On July 27, 2016, in Reginald Mitchell v. California Department of Public Health (“Mitchell”) (Superior Court Case No. BC550911), the Court of Appeal for the Second Appellate District held that the one year statute of limitations for filing a California Fair Employment and Housing Action (“FEHA”) civil action was equitably tolled while the employee’s complaints were investigated. Under the Court’s ruling, an employee may have substantially longer than one year to file a civil discrimination case against his or her employer. In Mitchell, the Court held that Plaintiff’s Complaint was timely even though it was filed nearly three years after the DFEH issued its “right to sue” letter
In Mitchell, plaintiff was a health facilities investigator for the California Department of Health (“Department”). Plaintiff resigned from the Department in 2011 after filing internal complaints for race discrimination. Mitchell subsequently filed a complaint with the United States Equal Employment Opportunity Commission (“EEOC”). The EEOC referred the complaint to the California Department of Fair Employment and Housing (“DFEH”). Pursuant to California Government Code section 12965(b), employees must exhaust their administrative remedies with the DFEH and receive permission to sue in the form of a “right to sue” notice before they can file a civil lawsuit. The DFEH issued Mitchell a “right to sue” letter on July 9, 2011. The DFEH’s letter stated that Mitchell had one year from July 9, 2011 to bring a civil lawsuit. The letter also stated that “pursuant to [California] Government Code section 12965, subdivision (d)(a), this one-year period will be tolled during the pendency of the EEOC’s investigation of your complaint.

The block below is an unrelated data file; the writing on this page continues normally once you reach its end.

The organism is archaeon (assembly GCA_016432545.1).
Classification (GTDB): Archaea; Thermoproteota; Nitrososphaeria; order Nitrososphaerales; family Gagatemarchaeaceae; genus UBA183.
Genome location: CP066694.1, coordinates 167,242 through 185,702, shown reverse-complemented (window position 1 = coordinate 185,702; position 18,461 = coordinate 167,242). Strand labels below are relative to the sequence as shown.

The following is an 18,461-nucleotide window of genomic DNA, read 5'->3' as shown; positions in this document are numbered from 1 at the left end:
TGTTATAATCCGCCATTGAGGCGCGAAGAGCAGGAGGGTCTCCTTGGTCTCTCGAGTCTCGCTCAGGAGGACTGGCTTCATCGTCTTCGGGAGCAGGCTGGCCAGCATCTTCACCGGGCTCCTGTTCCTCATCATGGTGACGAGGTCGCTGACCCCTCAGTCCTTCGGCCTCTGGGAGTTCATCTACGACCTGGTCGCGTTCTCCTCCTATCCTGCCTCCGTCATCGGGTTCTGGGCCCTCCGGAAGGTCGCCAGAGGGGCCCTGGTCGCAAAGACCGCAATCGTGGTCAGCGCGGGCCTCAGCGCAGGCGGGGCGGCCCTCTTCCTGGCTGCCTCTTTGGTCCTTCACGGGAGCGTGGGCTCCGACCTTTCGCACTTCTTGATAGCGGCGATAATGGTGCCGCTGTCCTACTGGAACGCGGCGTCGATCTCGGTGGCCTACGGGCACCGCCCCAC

More than two years after the DFEH issued its “right to sue” letter, the EEOC issued a “letter of determination” stating there was “reasonable cause” to believe Mitchell had suffered racial discrimination in violation of Title VII of the Civil Rights Act of 1964 (42 U.S.C. § 2000e et seq. (Title VII)). The EEOC was unable to settle the matter, and the United States Department of Justice issued a federal “right to sue” notice on March 21, 2014. Under federal law, an aggrieved employee only has ninety days to file a lawsuit after receiving a federal “right to sue” notice.
Mitchell filed a civil lawsuit for racial discrimination on July 8, 2014. The lawsuit was filed almost three years after the DFEH issued its “right to sue” notice, 11 months after the EEOC issued its “letter of determination” and 107 days after the issuance of the federal “right to sue” notice. The Department demurred to Mitchell’s Complaint arguing that it was barred by the 90 day federal statute of limitations time period. The trial court sustained the Department’s demurrer without leave to amend.
The Court of Appeal reversed the trial court. The Court held that the one year time period triggered by the DFEH’s issuance of a “right to sue” notice on September 9, 2011 was “equitably tolled” while the EEOC investigated Mitchell’s allegations. The statute of limitations did not begin to run again until the EEOC issued its “letter of determination” on September 30, 2013. Since Mitchell’s Complaint was filed less than a year after the issuance of the EEOC’s “letter of determination,” his Complaint was “timely” even though it was filed several years after the DFEH issued its notice, and 17 days past the expiration of the federal statute of limitations.
The Mitchell case is a reminder that employers need to consider more than just the statutory deadlines when calendaring the statute of limitations for employee discrimination lawsuits. As made clear by Mitchell and the cases it relies on, equitable factors can frequently extend the time period for filing a civil lawsuit. Thus, while the statutes provide “dates certain” for the period in which an employee must file his or her civil lawsuit, the courts will look carefully at the specific facts of the case and will exercise their equitable powers to permit employees to file claims that might be barred by the black letter of the statutes.